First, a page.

A fly plaid was originally part of the large piece of cloth called The Great Plaid (Féileadh Mòr). The roots of that garment reach Roman times, and the most “archaic” version was the tunic and a cloak (a “brat”) worn by Celtic warriors. Later on, when wool was more accessible, the cloak grew in size (up to 9 yards!) and became gathered up, belted and finally pleated. The additional length made it possible to drape it over a shoulder and use it as a kind of a shawl and hood. It could also be used even as a camping blanket – the size didn’t only indicate the wealth of the wearer, it also enabled multi-functionality. As centuries passed, The Great Plaid eventually lost its practicality, got smaller again and took shape of the small kilt – the fèileadh beag – with the fly plaid evolving into the separate garment that we know today. However, one of the most troubling questions is: when to actually wear it?
The opinions differ. First, you must learn how to wear a fly plaid! It’s not only about draping it correctly and being careful with the pins – you should develop an actual “sense of flying”, as the name of this cloth wasn’t given without a reason. Certainly you wouldn’t like to knock all the glasses from a table with one clumsy move, would you? Let’s just say that wearing a fly plaid requires a certain amount of skill, and you simply have to get used to having it on. Try to practice where to pin it – if it’s not done properly, you’ll be forced to fiddle with it all evening, which is both annoying for you and inelegant. You may use a sizeable pin or run it through an epaulette if you have one to make sure the fly plaid is secured and always in place. You may also try pinning it to the waist or tucking it into the belt at the back to prevent it from whipping around, tangling or becoming a menace to unattended stemware!
The next consideration is the dress code for particular events. One of the most popular comments on this issue is that a fly plaid is suitable for the so called “black/white tie events” – the most formal and elegant ones. A fly plaid is a popular choice to finish off the Scottish outfit at your own wedding – undoubtedly a groom is one of the two most important people on that day and a fly plaid won’t be regarded as over the top. But remember that for daytime weddings it is advised that only the groom can pull this look off – even the best man should wear something more modest. During other events it is advised to be careful – it’s easy to have an “exaggerated” or old-fashioned look. If you’re going to attend some kind of an official celebration, perhaps contacting the organisers with a question about the expected attire would be a wise move. This is the case especially if you are not a central figure during the actual event (coming back to the wedding issues, it would be a serious faux-pas to sartorially outshine the groom). You may hear the opinion that the fly plaid is much too formal by contemporary standards unless royalty or the Nobel Prize Awards is involved, or even that the fly plaid looks a bit like a costume accessory of the idealised Scottish outfit. Regardless of these opinions though, the fly plaid is a well-established part of Highland clothing, and you must judge for yourself the appropriateness of wearing it in any given situation.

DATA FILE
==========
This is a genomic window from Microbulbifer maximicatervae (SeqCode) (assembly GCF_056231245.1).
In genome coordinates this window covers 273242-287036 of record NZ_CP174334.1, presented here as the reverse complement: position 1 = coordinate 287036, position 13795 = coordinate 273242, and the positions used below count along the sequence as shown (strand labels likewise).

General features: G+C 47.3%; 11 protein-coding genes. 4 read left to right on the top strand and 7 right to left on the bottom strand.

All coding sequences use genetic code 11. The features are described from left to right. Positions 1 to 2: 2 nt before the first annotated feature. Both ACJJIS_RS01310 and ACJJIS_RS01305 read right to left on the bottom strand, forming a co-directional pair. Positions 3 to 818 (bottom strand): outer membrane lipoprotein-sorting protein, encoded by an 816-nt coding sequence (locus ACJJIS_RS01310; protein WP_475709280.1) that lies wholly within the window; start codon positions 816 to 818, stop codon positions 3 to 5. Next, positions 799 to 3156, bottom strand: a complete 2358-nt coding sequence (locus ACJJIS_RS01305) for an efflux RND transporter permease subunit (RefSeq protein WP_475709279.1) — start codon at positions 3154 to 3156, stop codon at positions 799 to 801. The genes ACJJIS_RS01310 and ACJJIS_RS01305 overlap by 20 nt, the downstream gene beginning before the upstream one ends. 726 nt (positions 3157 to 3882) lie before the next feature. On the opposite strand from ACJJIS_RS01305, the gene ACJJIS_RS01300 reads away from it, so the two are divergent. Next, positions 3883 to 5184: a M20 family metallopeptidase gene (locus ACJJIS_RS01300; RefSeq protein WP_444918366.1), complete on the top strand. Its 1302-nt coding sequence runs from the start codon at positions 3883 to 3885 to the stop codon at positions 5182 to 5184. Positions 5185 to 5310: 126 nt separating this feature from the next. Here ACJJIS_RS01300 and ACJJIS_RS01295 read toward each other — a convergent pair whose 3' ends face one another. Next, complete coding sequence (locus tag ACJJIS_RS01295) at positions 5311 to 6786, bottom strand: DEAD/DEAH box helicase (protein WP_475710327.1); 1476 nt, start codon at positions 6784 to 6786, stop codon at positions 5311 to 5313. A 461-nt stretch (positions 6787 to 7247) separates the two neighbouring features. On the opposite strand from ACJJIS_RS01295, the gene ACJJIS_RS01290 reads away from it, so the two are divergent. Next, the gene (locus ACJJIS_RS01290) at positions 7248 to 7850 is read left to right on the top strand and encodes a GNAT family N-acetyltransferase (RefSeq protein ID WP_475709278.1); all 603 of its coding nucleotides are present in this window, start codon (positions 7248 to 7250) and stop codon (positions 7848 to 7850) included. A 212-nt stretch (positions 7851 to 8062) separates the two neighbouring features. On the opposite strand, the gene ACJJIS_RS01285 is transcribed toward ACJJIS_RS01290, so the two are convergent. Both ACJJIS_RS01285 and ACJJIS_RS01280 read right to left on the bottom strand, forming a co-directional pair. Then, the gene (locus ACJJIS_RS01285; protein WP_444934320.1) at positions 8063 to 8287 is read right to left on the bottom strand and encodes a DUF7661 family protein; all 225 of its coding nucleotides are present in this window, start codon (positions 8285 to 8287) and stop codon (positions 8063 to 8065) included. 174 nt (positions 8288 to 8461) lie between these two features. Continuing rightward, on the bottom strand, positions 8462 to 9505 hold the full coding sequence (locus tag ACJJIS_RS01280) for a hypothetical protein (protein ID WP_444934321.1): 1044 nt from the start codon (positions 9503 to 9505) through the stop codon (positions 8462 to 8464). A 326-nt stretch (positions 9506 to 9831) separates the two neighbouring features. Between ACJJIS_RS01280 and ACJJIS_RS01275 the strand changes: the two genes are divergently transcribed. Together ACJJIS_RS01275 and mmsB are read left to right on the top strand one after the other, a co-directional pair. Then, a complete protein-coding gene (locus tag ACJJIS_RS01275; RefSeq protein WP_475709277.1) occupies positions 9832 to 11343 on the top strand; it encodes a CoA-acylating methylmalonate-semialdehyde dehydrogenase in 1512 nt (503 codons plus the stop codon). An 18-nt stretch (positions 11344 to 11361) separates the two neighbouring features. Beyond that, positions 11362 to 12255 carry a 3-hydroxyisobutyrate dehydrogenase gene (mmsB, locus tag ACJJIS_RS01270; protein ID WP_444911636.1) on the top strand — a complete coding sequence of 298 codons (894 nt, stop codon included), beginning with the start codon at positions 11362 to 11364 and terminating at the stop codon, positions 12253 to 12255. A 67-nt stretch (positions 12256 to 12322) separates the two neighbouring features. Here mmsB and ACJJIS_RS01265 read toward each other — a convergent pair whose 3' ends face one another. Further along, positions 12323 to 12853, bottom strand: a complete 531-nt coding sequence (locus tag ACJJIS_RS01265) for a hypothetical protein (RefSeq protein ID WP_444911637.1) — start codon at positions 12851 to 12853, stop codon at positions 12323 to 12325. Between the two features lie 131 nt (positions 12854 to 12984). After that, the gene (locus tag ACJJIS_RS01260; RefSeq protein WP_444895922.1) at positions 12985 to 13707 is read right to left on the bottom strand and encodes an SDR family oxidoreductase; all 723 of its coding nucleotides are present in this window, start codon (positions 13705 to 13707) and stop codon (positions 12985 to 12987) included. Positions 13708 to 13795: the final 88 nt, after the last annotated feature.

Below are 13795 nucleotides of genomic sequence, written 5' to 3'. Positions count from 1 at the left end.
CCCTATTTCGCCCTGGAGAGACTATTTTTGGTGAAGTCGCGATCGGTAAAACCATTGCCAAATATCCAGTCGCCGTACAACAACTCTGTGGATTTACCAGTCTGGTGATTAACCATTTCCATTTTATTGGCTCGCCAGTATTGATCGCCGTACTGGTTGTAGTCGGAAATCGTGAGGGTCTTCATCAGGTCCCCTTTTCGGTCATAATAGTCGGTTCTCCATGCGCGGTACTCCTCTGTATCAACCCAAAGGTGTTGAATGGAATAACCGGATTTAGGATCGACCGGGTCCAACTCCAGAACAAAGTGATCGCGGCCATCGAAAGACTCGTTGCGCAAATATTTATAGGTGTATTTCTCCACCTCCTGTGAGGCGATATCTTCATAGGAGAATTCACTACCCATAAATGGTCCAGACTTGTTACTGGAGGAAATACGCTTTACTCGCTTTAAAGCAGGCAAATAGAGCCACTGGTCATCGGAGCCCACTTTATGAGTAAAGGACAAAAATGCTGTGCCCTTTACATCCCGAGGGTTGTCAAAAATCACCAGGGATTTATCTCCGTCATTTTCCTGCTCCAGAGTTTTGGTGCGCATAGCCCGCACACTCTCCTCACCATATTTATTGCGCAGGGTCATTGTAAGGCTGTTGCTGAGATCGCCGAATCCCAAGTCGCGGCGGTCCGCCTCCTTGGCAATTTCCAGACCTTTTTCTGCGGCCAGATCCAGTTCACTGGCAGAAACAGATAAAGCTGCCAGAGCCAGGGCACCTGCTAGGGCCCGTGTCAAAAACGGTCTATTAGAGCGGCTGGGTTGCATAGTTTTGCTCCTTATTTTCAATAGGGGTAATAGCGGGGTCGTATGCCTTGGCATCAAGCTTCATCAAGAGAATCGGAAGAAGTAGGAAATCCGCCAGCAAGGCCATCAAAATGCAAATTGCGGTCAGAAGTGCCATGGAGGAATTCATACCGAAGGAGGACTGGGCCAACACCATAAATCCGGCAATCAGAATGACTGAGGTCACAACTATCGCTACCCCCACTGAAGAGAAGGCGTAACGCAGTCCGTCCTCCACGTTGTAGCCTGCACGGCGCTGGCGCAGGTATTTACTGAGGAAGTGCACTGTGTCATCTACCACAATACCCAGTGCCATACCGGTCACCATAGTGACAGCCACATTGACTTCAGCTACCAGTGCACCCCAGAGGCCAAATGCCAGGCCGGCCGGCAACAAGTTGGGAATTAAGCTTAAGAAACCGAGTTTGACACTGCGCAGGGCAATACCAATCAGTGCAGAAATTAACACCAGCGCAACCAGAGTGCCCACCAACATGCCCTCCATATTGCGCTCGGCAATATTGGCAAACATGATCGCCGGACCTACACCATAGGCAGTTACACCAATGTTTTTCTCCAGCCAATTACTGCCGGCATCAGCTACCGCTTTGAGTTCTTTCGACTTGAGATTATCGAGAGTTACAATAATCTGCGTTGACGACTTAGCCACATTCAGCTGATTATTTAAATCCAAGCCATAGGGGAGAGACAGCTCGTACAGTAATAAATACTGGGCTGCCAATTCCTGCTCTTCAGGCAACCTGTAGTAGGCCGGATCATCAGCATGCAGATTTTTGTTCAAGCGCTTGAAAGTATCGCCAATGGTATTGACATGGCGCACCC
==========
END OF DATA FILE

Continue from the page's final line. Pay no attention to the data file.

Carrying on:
Read about the Tartan on the Catwalk
And what is our advice on what not to do with a fly plaid? It certainly is not frequently seen as an everyday garment. If you’re wearing a casual kilt it will look bizarre to pin a large tartan cloth to your shirt, not to mention it will probably be extremely uncomfortable! Remember that casual kilts have been designed to make them easier to wear, they are tailored with less fabric and therefore are lighter – there is no point in ignoring their design and pairing them with inappropriately formal accessories! There is also a dispute over if the fly plaid is acceptable when not kilted, but simply worn as an accessory with trews. Some have given it a try, but others regard it as too extravagant and associate the fly plaid with proper Highland kilt outfits only. There are certainly differences between fly plaid etiquette in the UK and the USA; Americans are likely to wear it to events that Brits would view as too informal for that type of attire.